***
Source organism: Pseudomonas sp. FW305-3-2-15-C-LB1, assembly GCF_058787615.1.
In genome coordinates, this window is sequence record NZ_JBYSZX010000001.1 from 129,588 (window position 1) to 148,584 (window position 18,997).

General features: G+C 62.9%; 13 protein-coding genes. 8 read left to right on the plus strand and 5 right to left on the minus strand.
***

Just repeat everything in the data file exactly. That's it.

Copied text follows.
Source organism: Pseudomonas sp. FW305-3-2-15-C-LB1, assembly GCF_058787615.1.
In genome coordinates, this window is sequence record NZ_JBYSZX010000001.1 from 129,588 (window position 1) to 148,584 (window position 18,997).

General features: G+C 62.9%; 13 protein-coding genes. 8 read left to right on the plus strand and 5 right to left on the minus strand.